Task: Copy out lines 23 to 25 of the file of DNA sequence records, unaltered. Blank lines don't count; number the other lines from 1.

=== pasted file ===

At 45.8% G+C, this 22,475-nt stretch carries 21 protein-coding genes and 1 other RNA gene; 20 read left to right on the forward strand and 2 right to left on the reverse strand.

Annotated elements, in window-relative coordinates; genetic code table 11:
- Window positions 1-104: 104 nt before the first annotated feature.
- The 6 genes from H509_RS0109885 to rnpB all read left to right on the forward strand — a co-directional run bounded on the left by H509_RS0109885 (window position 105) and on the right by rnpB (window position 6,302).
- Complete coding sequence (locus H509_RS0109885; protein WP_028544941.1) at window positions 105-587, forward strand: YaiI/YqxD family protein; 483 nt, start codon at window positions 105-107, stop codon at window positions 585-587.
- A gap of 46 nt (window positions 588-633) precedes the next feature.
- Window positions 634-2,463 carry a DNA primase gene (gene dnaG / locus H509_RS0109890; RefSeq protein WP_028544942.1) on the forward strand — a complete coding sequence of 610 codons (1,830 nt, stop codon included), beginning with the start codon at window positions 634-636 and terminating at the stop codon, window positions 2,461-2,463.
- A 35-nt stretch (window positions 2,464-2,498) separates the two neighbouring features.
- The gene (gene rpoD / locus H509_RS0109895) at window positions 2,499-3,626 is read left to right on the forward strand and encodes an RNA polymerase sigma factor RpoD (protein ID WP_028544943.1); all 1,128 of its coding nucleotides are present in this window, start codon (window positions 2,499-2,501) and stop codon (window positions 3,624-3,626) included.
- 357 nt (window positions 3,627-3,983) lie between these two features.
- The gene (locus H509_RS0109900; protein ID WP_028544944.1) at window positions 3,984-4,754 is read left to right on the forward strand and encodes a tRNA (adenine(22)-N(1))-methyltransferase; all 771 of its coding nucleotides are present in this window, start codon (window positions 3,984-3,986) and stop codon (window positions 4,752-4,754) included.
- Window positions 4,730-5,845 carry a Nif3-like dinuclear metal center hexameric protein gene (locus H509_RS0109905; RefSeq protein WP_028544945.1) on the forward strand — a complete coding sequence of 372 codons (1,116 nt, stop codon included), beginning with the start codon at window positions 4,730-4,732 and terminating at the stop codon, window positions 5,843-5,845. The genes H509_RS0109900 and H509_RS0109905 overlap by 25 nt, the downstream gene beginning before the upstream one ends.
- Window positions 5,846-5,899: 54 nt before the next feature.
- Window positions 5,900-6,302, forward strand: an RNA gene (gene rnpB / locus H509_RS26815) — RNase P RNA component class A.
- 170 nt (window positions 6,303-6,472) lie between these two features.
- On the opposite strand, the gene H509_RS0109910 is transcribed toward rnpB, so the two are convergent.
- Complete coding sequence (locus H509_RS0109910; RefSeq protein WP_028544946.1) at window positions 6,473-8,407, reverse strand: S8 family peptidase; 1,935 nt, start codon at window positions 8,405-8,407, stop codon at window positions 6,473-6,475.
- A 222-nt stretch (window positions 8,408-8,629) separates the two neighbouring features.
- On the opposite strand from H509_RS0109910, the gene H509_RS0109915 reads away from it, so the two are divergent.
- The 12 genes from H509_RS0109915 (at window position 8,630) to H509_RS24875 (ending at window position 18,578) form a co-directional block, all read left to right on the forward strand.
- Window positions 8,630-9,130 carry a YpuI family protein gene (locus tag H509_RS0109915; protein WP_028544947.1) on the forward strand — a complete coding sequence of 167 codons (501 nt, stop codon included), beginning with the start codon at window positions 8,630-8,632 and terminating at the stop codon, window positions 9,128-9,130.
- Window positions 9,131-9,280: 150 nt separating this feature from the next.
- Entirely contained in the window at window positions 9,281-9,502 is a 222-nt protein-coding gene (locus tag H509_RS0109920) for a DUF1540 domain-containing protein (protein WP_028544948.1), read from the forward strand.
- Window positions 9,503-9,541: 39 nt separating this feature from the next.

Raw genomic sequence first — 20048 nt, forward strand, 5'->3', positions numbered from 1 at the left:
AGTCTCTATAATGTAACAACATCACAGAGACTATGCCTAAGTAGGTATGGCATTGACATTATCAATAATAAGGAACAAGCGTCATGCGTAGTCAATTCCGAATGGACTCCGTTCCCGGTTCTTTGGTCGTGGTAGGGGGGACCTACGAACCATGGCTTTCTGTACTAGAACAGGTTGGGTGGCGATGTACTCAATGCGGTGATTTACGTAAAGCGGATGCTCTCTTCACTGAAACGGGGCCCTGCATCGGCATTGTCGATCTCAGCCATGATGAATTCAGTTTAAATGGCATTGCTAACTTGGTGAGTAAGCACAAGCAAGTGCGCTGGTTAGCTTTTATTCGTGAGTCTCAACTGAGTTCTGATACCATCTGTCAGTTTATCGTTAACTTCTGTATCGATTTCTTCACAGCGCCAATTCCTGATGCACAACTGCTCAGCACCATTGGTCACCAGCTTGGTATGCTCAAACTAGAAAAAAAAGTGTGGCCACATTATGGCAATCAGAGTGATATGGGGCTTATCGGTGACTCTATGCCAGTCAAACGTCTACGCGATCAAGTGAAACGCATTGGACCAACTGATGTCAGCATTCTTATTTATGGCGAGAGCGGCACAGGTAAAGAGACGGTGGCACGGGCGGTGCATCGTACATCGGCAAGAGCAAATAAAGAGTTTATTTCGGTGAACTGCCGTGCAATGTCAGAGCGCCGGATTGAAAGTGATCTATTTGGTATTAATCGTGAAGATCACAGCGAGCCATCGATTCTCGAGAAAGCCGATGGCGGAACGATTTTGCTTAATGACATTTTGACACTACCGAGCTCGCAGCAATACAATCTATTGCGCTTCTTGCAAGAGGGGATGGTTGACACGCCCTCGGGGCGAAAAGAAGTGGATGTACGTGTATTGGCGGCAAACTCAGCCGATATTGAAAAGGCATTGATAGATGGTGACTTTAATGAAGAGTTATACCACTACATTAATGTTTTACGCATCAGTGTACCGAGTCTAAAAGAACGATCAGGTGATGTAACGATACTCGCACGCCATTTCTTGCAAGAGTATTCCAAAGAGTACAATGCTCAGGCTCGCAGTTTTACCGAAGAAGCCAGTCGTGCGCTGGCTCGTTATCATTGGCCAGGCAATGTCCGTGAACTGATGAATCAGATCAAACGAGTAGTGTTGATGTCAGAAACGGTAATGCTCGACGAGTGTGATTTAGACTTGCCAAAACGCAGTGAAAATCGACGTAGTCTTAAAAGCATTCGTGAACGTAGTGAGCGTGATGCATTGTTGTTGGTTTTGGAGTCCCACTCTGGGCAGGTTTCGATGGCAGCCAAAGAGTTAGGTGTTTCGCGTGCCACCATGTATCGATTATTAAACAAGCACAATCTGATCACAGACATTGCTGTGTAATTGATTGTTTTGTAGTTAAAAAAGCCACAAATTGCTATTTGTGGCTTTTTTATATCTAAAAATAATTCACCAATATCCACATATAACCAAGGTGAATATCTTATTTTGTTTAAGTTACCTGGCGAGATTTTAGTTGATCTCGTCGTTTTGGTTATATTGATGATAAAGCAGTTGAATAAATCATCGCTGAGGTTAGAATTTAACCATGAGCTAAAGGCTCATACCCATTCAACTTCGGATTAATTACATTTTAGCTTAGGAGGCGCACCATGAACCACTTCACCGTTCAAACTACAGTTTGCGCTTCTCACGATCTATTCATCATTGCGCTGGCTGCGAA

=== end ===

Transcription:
- Entirely contained in the window at window positions 9,281-9,502 is a 222-nt protein-coding gene (locus tag H509_RS0109920) for a DUF1540 domain-containing protein (protein WP_028544948.1), read from the forward strand.
- Window positions 9,503-9,541: 39 nt separating this feature from the next.

Raw genomic sequence first — 20048 nt, forward strand, 5'->3', positions numbered from 1 at the left: